My time has run out to be a featured guest on the Oprah Winfrey Show.
I do, however, have an Oprah story. I was this close to being a guest, but it didn't work out. Here's what happened.
Like everyone else I was, and still am, an Oprah show watcher. Some shows I am not interested in, some are so touching that I want to watch them over and over; and then there are those that frustrate me. It was the theme of one of these shows that prompted me to write a letter to the show. You know those reunion shows where long-lost family members are reunited? There's all the crying and hugging, not just from the principles on the show, but in the audience and in living rooms of those watching. I was one of the biggest criers, sobbing so hard when I watched those shows I'd feel sick and sad. Why? Because a reunion like those presented on the show would never, ever be something I could experience.
I long to meet my biological mom and dad. The void in my life that is a result of their deaths when I was just a baby is huge. I have no memory of them and the idea that I could somehow meet them and know them is a dream I can never realize.
As heart breaking as that part of my life is, I am so grateful for what I do have. I have a wonderful life filled with love that allows me to forget my loss. But, when I’d see those shows I would sob and feel sorry for myself. That’s what I wrote to Oprah.
That was in the early 1990s. One afternoon the phone rang and it was a producer from the Oprah Winfrey Show. I couldn’t believe it. The woman on the other line asked me lots of questions about my letter, my story, and then she invited me to be a guest on the show! Of course I said yes. I was flown to Chicago, picked up at the airport by one of those chauffeurs with a sign, and driven to Harpo Studios. There I was met by the producer who had contacted me.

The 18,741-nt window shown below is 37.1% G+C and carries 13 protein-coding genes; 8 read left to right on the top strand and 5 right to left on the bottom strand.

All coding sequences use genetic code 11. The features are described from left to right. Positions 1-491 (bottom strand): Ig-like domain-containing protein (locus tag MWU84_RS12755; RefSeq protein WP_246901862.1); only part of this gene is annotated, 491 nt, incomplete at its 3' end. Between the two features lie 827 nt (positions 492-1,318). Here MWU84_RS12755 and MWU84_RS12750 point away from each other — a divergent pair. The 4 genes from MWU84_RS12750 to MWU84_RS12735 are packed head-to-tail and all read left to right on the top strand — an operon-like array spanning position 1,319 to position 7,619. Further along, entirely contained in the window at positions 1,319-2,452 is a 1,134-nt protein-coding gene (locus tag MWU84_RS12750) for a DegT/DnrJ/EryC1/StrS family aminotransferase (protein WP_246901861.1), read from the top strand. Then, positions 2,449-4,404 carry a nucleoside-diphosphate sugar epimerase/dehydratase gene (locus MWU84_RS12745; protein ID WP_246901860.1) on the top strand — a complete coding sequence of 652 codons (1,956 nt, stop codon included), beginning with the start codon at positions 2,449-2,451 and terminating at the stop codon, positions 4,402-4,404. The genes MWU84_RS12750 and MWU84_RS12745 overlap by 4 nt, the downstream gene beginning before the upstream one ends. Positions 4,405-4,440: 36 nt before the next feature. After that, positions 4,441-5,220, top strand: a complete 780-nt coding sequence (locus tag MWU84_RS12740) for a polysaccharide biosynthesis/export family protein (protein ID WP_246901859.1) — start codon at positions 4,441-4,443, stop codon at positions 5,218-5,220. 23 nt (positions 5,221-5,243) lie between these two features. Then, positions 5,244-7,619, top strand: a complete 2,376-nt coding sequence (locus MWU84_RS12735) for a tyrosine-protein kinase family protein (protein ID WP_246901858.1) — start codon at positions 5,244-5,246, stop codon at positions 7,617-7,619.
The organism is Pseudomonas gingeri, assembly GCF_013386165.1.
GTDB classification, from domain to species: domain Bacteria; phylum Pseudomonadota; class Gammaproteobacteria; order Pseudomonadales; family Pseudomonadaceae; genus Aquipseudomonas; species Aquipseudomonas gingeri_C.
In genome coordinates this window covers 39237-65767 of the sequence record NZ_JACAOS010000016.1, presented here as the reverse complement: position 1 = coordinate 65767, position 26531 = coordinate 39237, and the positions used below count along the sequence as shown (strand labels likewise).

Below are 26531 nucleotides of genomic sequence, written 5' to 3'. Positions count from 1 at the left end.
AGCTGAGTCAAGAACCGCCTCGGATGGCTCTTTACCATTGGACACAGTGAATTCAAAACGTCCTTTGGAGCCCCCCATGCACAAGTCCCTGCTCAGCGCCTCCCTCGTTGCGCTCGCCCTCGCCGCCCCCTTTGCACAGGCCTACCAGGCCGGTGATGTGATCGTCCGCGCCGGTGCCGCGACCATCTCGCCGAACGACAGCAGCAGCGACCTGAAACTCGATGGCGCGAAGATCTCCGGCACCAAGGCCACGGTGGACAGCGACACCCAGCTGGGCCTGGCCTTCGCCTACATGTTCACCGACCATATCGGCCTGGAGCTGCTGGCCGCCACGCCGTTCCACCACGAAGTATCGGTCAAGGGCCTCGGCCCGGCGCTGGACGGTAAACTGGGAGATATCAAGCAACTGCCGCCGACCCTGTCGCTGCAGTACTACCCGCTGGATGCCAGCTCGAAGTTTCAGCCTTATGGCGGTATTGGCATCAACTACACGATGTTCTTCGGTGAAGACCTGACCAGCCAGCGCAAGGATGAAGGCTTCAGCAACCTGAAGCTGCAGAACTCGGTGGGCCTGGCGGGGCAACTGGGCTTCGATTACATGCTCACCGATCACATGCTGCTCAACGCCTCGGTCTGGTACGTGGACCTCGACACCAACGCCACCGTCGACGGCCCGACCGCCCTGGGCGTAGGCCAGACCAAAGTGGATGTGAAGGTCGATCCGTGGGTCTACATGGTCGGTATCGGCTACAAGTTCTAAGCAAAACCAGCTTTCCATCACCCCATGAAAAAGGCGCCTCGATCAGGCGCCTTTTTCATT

There was a problem, she said. Instead of being just one of a few guests for the show the next day, they wanted to build a whole show around the theme of loss. They asked if I would be willing to come back for another taping. I would, of course, still be welcome to attend the next day’s taping. I said sure (who wouldn’t?) and was sent to my hotel where I was given the Royal treatment. Everything was taken care of: the room, meals (room service!), and let me tell you, this wasn’t Motel 6. I remember calling my husband and saying to him, “Rich IS better!”
The next day a driver picked me up, took me to the studio where I was escorted into the Green Room where I got to sit with and chat with the upcoming show guests. The only one I remember is Mary Pipher, the author of Reviving Ophelia: Saving the Selves of Adolescent Girls. We chatted and I felt quite special. Once, the door opened and standing just outside was Oprah herself. She nodded at me and said, “Hello.” That was my Oprah moment.
When it was time to tape the show I got to sit right up front. I was just another audience member but I felt like I had a little secret; I was going to be a guest one day in the near future!
But, it never happened.
The producers wanted to bring my brother, Michael, to be a guest with me. At first, he was all for it. It was the beginning of his healing process. My brother, age eight when our parents died (Joey was six, Jimmy was four) was very much damaged by the tragedy. For a long time he could not talk about it. When the healing began, it was a very tenuous process. When it started to get close to the actual participation in being a guest on a nationally televised program where our past would be exposed for all the world, he backed down. “I have a family and I live in a small town,” he said. He just didn’t want to bring such a burden onto his family. I understood, but was disappointed.
So, my Oprah opportunity passed. I wonder if it had come to fruition what would have come of it? I know, because it’s Oprah and not Jerry Springer or Maury Povich, that it would not have been sensationalized, but it still would have been exposing.
I do feel that my story and that of my brothers would be powerful: one that describes how love of family and a will to see the good in life can overcome even the most devastating loss and heartbreak.
What’s making me cry these days? Watching Shania Twain tell her story on Oprah’s new television network, OWN. I see so much of my own story in many of these kinds of shows. I’ve always said that my story is just one of many that each and every one of us carries; some are tougher to bear than others but none is more or less painful than another’s because pain cuts deeply, no matter what the circumstances.
And who knows? Maybe my phone will ring yet and someone will say, “Hello? This is Oprah Winfrey calling………”